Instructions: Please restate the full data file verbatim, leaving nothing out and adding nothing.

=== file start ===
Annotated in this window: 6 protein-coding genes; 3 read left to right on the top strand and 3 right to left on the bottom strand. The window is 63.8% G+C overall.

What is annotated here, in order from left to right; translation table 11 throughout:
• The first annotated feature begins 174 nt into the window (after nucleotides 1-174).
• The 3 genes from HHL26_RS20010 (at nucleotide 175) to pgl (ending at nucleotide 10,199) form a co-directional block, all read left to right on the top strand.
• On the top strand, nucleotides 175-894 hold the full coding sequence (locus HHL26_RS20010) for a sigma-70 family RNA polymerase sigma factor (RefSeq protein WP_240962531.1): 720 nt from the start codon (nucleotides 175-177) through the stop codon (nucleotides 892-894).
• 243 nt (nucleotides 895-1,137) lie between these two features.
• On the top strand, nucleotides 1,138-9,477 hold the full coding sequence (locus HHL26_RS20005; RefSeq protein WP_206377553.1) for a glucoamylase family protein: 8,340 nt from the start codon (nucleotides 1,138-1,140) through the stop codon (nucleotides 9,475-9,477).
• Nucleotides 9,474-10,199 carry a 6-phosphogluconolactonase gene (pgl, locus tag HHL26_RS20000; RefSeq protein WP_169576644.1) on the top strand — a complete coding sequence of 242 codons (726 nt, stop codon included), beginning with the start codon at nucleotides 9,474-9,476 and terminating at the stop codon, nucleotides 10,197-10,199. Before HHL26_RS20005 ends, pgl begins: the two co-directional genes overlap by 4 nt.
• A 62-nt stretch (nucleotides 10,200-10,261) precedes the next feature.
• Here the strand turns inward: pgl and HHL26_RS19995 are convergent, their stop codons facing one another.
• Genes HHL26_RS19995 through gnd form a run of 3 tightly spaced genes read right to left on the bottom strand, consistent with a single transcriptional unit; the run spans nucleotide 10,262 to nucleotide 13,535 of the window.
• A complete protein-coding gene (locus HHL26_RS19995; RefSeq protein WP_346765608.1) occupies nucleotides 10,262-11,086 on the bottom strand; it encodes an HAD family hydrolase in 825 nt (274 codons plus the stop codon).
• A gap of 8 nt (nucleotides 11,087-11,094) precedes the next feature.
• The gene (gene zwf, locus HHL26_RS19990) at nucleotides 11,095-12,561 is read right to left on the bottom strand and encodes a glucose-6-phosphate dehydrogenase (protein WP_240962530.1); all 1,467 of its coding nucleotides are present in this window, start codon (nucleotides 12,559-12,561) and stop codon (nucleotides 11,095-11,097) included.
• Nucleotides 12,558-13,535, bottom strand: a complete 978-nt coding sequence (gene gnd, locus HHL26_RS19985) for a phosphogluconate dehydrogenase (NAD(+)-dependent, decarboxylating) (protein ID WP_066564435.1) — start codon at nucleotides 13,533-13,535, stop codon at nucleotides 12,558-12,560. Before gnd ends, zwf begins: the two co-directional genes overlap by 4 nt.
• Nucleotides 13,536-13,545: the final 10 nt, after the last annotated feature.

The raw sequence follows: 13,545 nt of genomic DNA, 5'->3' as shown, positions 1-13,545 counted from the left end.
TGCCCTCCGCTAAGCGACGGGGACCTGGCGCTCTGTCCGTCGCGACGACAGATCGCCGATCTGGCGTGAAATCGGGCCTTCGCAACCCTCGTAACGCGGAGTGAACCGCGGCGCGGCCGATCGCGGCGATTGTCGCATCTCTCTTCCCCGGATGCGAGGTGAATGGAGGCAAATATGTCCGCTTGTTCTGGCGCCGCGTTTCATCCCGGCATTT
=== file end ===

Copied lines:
Annotated in this window: 6 protein-coding genes; 3 read left to right on the top strand and 3 right to left on the bottom strand. The window is 63.8% G+C overall.

What is annotated here, in order from left to right; translation table 11 throughout:
• The first annotated feature begins 174 nt into the window (after nucleotides 1-174).
• The 3 genes from HHL26_RS20010 (at nucleotide 175) to pgl (ending at nucleotide 10,199) form a co-directional block, all read left to right on the top strand.
• On the top strand, nucleotides 175-894 hold the full coding sequence (locus HHL26_RS20010) for a sigma-70 family RNA polymerase sigma factor (RefSeq protein WP_240962531.1): 720 nt from the start codon (nucleotides 175-177) through the stop codon (nucleotides 892-894).
• 243 nt (nucleotides 895-1,137) lie between these two features.
• On the top strand, nucleotides 1,138-9,477 hold the full coding sequence (locus HHL26_RS20005; RefSeq protein WP_206377553.1) for a glucoamylase family protein: 8,340 nt from the start codon (nucleotides 1,138-1,140) through the stop codon (nucleotides 9,475-9,477).
• Nucleotides 9,474-10,199 carry a 6-phosphogluconolactonase gene (pgl, locus tag HHL26_RS20000; RefSeq protein WP_169576644.1) on the top strand — a complete coding sequence of 242 codons (726 nt, stop codon included), beginning with the start codon at nucleotides 9,474-9,476 and terminating at the stop codon, nucleotides 10,197-10,199. Before HHL26_RS20005 ends, pgl begins: the two co-directional genes overlap by 4 nt.
• A 62-nt stretch (nucleotides 10,200-10,261) precedes the next feature.
• Here the strand turns inward: pgl and HHL26_RS19995 are convergent, their stop codons facing one another.
• Genes HHL26_RS19995 through gnd form a run of 3 tightly spaced genes read right to left on the bottom strand, consistent with a single transcriptional unit; the run spans nucleotide 10,262 to nucleotide 13,535 of the window.
• A complete protein-coding gene (locus HHL26_RS19995; RefSeq protein WP_346765608.1) occupies nucleotides 10,262-11,086 on the bottom strand; it encodes an HAD family hydrolase in 825 nt (274 codons plus the stop codon).
• A gap of 8 nt (nucleotides 11,087-11,094) precedes the next feature.
• The gene (gene zwf, locus HHL26_RS19990) at nucleotides 11,095-12,561 is read right to left on the bottom strand and encodes a glucose-6-phosphate dehydrogenase (protein WP_240962530.1); all 1,467 of its coding nucleotides are present in this window, start codon (nucleotides 12,559-12,561) and stop codon (nucleotides 11,095-11,097) included.
• Nucleotides 12,558-13,535, bottom strand: a complete 978-nt coding sequence (gene gnd, locus HHL26_RS19985) for a phosphogluconate dehydrogenase (NAD(+)-dependent, decarboxylating) (protein ID WP_066564435.1) — start codon at nucleotides 13,533-13,535, stop codon at nucleotides 12,558-12,560. Before gnd ends, zwf begins: the two co-directional genes overlap by 4 nt.
• Nucleotides 13,536-13,545: the final 10 nt, after the last annotated feature.

The raw sequence follows: 13,545 nt of genomic DNA, 5'->3' as shown, positions 1-13,545 counted from the left end.
TGCCCTCCGCTAAGCGACGGGGACCTGGCGCTCTGTCCGTCGCGACGACAGATCGCCGATCTGGCGTGAAATCGGGCCTTCGCAACCCTCGTAACGCGGAGTGAACCGCGGCGCGGCCGATCGCGGCGATTGTCGCATCTCTCTTCCCCGGATGCGAGGTGAATGGAGGCAAATATGTCCGCTTGTTCTGGCGCCGCGTTTCATCCCGGCATTT